Every year around this time, I have to fill out my company’s cyber insurance application, and every year they ask me if we encourage strong passwords and change them often. This question really annoys me, because we really shouldn’t change passwords often. Instead, we should choose authentication processes that adequately match the risks of the site; using a password should be the Last what you want to rely on.
First, think about the information and data a website holds about you. The sites that we want to offer the most protections often have the weakest. Where you can, always add two-factor authentication when logging into a site. (Not all multi-factor authentication is created equal, but some sort of multi-factor is better than none. If it encourages attackers to go elsewhere, it’s done its job.
Banks and financial organizations often implement authentication software slowly, so you have to make do with a username, a password, and then a two-factor authentication tool, usually text sent to your smartphone. While smartphone SIM chips can be cloned (so that attackers can spoof your phone and intercept messages), the vast majority of us are even better off with this process. Relying on just a username and password to log into your bank puts your account at risk.
To be honest, not all passwords are created equal. If you’ve reused a password on another website or for another bank account, you’re more at risk. Attackers often steal or purchase an archive of compromised passwords or “hashes” of passwords and then attempt to reuse them to gain access to other sites. If you’ve ever received a password reset notification and haven’t attempted to log into your account, it’s likely that you’re dealing with an attacker attempting a password stuffing attack on the site. So don’t reuse the same password everywhere.
For years, online users have been told to vary their usernames to see if a site was selling your information elsewhere. Now, I see the same kind of recommendation for choosing a password or passphrase. There’s a very funny online video which nails the process people use to choose passwords. You started by choosing a password and then you use it everywhere. So when a site says one isn’t good enough, add another letter. So you need a special character (like exclamation mark). The truth is, our brains can only hold so much information, which is why we tend to reuse the same password, or a variation thereof, across multiple sites.
Microsoft often recommends the use of PINs about passwords. It claims that a PIN is specific to the device, so if an attacker steals your PIN, they have to steal the device as well. There is a problem with this argument. I have several devices that require a PIN and I have to admit that I use the same PIN on all of them because I can’t remember PINs any better than passwords. According to Microsoft, the benefit of a PIN is that “when the PIN is created, it establishes a trust relationship with the identity provider and creates an asymmetric key pair that is used for authentication.” A PIN is backed up by the Trusted Platform Module (TPM) chip on your computer. (If you’ve wondered why you had a Windows 10 computer that required you to use a PIN instead of a password, it’s because the operating system registered that you had the necessary hardware to support the process.) If you don’t need or want to have a PIN you can remove it. Press the Windows key and the I key to open settings. Choose accounts and then click continue. In the left panel, click on access options. In the right panel, choose “Remove”, in the PIN section.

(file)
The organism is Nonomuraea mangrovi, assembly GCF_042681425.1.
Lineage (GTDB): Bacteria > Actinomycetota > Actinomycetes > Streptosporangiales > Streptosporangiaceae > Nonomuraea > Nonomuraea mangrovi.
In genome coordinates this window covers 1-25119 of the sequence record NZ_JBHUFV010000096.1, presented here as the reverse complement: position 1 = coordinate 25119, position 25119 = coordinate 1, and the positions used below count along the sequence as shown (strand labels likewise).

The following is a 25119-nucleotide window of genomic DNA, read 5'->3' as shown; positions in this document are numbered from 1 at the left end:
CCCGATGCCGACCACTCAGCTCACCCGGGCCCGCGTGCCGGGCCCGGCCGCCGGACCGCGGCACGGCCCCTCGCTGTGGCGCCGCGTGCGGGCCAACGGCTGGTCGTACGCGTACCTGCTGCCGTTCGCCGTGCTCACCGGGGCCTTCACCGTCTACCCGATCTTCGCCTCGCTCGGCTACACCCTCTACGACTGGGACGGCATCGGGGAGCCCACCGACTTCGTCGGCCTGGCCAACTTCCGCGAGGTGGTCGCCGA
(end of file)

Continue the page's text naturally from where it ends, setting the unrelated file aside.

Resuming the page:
Efforts to improve online security are spreading. Intuit recently started requiring a password online, even to log in to desk version of QuickBooks, its bookkeeping and bookkeeping software. Those with a QuickBooks file that includes sensitive information such as payslips or credit cards he also needs to sign in with an online account first. For years desktop users have only needed a username. Even so, many users felt the change felt heavy, especially when combined with a mandate to change password every 90 days. (Even here is the idea that changing passwords is preferable to better passwords or using the Google authenticator app to log into your Intuit account.
Even if you’re a small business, you can add two-factor authentication to your computer login to strengthen security. Duo.com, for example, offers DUO free for deployment with less than 10 users. Provides a two-factor request to a smartphone or even the Apple Watch. I use it in my office for remote access to ensure that when someone connects from outside the office, they have to answer a request on their phone to gain access. Its ease of use means I can ensure remote access is secure and I can avoid excessive password changes.
If you are a cyber insurance vendor or agency, listen up! Stop asking me to change my password. Instead, ask me what my favorite multifactor application is. This is the fastest way to improve security for most users.
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